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Feelin' Solexy
 
Tishabet's Avatar
 
Join Date: Oct 2003
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Brake retaining pins won't budge...

OK, I have a 1989 944NA with ABS and I'm having a problem:
I purchased new brake pads since the old ones were getting pretty worn. I've replaced pads on other cars before (I've only had the 944 for a few months) so I am comfortable and familiar with this task. The problem is this: the "pins" (the ones that go from one side of the caliper to the other and hold the pads in place) are rusted/frozen in place. I figured a few solid whacks with a fiber hammer should get them moving. Well, that didn't work so i moved on to a metal hammer and drift. I applied enough force that the head of the pin I was working on started to visibly "mushroom" ever so slightly, and so I stopped out of fear that I would't be able to back it out if it mushroomed anymore. I already used penetrating oil and such in an attempt to get them to budge, but no such luck. Any suggestions for getting them to move? Normally when something on a car is this badly frozen I'll apply some heat (I own oxy/acetylene welding equipment) but I'm VERY hesitant since I have no idea what might be damaged inside the caliper itself (rubber and such). Would it be OK to heat this part? Any suggestions on techniques for moving these pins? Thanks!
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Grant
1974 Vespa Rally 200, 1974 Vespa Primavera 125, 1963 Solex 2200, 1938 Buick Special, 2008 Mini Cooper S, 2010 Mazda CX-9, 1986 VW Vanagon Syncro Westfalia, 1989 VW Doka Tristar - in the stable
1989 Porsche 944, 1973 VW Beetle - gone but not forgotten
Old 10-08-2003, 11:58 PM
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could you use a small punch and hammer on the opposite side?
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Old 10-09-2003, 12:26 AM
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Well heating would be one way,but I don't know if it will hurt any of the rubber parts inside,worst case you would have to rebuild the calipers,but IF you keep the heat away from the piston end it shouldn't hurt anything,thats where all the rubber parts are anyway. Maybe direct the tourch flame away from the body of the caliper.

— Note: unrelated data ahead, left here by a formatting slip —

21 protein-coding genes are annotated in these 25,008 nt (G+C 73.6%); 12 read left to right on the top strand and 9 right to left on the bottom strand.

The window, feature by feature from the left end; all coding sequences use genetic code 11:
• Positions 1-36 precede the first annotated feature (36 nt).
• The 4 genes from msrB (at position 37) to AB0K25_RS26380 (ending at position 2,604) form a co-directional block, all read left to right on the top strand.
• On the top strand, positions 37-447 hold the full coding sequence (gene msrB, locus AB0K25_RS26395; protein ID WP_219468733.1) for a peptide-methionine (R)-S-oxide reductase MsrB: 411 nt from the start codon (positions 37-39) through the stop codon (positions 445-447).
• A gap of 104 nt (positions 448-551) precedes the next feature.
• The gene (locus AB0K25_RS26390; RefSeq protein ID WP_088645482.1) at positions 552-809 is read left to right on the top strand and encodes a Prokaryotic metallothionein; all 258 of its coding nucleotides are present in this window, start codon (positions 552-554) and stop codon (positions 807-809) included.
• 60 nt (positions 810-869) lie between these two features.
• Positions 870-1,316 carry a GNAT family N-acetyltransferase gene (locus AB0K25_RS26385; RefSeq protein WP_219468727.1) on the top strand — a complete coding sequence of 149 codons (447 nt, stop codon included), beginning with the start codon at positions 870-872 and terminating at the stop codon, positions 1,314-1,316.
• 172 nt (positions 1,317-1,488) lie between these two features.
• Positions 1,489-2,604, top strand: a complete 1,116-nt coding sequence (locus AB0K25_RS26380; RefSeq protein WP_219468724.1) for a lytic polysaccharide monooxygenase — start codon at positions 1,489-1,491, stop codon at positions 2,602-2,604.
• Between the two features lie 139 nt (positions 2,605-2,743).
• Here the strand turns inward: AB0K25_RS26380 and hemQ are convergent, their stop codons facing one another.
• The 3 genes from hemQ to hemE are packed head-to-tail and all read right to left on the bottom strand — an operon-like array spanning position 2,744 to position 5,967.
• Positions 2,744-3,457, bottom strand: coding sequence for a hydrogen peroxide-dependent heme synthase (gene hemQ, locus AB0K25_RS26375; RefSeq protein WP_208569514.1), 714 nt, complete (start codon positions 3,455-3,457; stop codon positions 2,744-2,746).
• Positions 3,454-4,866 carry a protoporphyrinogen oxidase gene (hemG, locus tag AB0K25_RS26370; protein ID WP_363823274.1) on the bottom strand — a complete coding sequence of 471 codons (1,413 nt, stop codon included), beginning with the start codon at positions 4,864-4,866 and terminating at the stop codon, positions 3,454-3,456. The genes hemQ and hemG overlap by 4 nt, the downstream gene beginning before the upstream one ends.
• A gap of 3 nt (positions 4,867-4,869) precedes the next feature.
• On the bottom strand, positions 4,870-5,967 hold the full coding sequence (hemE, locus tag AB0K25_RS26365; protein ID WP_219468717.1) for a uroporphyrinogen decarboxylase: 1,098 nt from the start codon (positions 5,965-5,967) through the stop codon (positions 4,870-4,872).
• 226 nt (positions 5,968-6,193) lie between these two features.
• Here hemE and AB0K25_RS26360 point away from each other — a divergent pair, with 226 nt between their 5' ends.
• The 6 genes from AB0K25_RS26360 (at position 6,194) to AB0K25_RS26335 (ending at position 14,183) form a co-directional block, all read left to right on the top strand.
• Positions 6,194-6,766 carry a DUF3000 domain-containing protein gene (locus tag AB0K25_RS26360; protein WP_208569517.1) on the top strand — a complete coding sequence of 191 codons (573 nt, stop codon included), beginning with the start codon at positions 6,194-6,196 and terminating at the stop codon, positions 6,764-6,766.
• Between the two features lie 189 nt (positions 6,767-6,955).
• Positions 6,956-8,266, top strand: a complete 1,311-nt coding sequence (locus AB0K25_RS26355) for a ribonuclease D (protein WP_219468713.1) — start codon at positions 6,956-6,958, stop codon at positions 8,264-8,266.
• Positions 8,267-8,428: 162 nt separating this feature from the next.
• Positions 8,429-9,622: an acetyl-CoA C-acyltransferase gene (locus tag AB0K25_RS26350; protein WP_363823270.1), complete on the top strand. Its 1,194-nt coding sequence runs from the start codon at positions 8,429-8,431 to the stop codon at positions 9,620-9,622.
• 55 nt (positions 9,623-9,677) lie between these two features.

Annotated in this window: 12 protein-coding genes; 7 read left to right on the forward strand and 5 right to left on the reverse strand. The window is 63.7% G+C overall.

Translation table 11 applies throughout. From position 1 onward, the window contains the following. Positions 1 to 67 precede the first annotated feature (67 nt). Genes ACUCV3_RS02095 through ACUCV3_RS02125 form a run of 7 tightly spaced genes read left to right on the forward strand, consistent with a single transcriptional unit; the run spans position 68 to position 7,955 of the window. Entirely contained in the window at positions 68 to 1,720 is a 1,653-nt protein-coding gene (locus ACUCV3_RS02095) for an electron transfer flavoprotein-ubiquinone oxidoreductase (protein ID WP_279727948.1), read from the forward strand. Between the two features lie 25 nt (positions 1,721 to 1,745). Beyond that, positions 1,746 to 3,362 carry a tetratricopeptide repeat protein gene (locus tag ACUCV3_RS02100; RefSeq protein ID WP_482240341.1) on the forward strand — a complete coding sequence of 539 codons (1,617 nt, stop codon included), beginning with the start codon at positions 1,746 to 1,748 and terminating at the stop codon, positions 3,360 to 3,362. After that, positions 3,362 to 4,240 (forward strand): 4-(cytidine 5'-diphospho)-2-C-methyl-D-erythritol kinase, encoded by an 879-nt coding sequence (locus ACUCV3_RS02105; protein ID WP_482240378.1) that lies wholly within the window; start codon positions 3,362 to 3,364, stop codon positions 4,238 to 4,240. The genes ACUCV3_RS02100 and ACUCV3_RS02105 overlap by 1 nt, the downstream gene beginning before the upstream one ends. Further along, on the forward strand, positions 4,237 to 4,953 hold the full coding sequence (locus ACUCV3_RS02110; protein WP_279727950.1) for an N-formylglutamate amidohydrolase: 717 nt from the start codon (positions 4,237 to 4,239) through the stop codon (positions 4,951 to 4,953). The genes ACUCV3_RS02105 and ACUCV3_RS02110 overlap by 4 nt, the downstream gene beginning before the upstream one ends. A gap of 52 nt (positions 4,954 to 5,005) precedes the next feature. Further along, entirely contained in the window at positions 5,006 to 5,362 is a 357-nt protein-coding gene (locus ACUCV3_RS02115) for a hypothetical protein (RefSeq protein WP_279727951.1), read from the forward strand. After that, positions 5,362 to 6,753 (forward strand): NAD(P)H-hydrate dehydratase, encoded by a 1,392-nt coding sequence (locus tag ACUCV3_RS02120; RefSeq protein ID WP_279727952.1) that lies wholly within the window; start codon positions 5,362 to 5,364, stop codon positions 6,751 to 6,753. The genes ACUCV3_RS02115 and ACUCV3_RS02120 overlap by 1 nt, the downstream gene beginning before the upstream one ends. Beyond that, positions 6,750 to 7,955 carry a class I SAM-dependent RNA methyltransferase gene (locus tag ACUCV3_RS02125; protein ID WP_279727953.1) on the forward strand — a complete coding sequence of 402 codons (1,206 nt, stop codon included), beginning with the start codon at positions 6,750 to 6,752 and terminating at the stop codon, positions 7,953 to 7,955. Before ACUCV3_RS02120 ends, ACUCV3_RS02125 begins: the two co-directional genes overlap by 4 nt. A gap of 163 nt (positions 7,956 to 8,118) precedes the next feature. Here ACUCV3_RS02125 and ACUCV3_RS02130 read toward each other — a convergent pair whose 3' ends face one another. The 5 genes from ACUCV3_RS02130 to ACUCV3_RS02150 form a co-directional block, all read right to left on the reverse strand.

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Old 10-09-2003, 12:27 AM
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scheistermeiste- they only come out one way, don't they? I assume so, but since I've only owned the car a short while I'm not sure. The other disc brakes I've changed were held in place by a sort of spring. Half the problem is that the ends of the pins are on the "inside"/car side of the caliper, which makes weilding a hammer and drift a tight situation. How hard would it be (aside from having to bleed the brakes) to remove the entire caliper assembly from the car so I can really go to town on those pins? Could probably work more comfortably with a torch that way too per justin's suggestion.
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Grant
1974 Vespa Rally 200, 1974 Vespa Primavera 125, 1963 Solex 2200, 1938 Buick Special, 2008 Mini Cooper S, 2010 Mazda CX-9, 1986 VW Vanagon Syncro Westfalia, 1989 VW Doka Tristar - in the stable
1989 Porsche 944, 1973 VW Beetle - gone but not forgotten
Old 10-09-2003, 12:33 AM
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just to check... you took the little clips out of the ends of the pins right? i just want to make sure!!! as with the heat, i wouldnt think it would do any damamge as long as you didnt use too much heat. we are talking about the brakes which do get quite hot on their own.
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Old 10-09-2003, 10:33 AM